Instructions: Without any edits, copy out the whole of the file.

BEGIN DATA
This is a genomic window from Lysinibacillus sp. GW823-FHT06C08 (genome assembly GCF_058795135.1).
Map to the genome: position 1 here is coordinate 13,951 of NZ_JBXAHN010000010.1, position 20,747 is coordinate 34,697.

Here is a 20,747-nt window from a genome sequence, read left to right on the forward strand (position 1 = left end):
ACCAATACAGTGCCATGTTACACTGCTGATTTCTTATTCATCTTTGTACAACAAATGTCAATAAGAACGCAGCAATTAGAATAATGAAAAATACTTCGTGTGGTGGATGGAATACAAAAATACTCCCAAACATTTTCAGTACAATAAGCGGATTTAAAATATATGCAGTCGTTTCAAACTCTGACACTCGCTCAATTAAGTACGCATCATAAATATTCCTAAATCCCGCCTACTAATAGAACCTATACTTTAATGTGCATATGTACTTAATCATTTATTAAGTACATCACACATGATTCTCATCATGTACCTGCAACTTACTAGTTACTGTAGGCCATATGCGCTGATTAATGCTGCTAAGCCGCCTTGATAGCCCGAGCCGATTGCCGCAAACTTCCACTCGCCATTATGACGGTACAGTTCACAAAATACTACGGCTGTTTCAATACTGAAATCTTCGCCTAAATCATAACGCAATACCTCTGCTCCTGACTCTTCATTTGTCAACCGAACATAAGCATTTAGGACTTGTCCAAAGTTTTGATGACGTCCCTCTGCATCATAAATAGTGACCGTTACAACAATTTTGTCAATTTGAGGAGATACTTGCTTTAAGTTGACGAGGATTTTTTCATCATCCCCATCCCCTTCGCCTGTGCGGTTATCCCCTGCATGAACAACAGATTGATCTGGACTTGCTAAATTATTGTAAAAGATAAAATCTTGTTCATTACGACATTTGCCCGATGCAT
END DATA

This is a genomic window from Lysinibacillus sp. GW823-FHT06C08 (genome assembly GCF_058795135.1).
Map to the genome: position 1 here is coordinate 13,951 of NZ_JBXAHN010000010.1, position 20,747 is coordinate 34,697.

Here is a 20,747-nt window from a genome sequence, read left to right on the forward strand (position 1 = left end):
ACCAATACAGTGCCATGTTACACTGCTGATTTCTTATTCATCTTTGTACAACAAATGTCAATAAGAACGCAGCAATTAGAATAATGAAAAATACTTCGTGTGGTGGATGGAATACAAAAATACTCCCAAACATTTTCAGTACAATAAGCGGATTTAAAATATATGCAGTCGTTTCAAACTCTGACACTCGCTCAATTAAGTACGCATCATAAATATTCCTAAATCCCGCCTACTAATAGAACCTATACTTTAATGTGCATATGTACTTAATCATTTATTAAGTACATCACACATGATTCTCATCATGTACCTGCAACTTACTAGTTACTGTAGGCCATATGCGCTGATTAATGCTGCTAAGCCGCCTTGATAGCCCGAGCCGATTGCCGCAAACTTCCACTCGCCATTATGACGGTACAGTTCACAAAATACTACGGCTGTTTCAATACTGAAATCTTCGCCTAAATCATAACGCAATACCTCTGCTCCTGACTCTTCATTTGTCAACCGAACATAAGCATTTAGGACTTGTCCAAAGTTTTGATGACGTCCCTCTGCATCATAAATAGTGACCGTTACAACAATTTTGTCAATTTGAGGAGATACTTGCTTTAAGTTGACGAGGATTTTTTCATCATCCCCATCCCCTTCGCCTGTGCGGTTATCCCCTGCATGAACAACAGATTGATCTGGACTTGCTAAATTATTGTAAAAGATAAAATCTTGTTCATTACGACATTTGCCCGATGCAT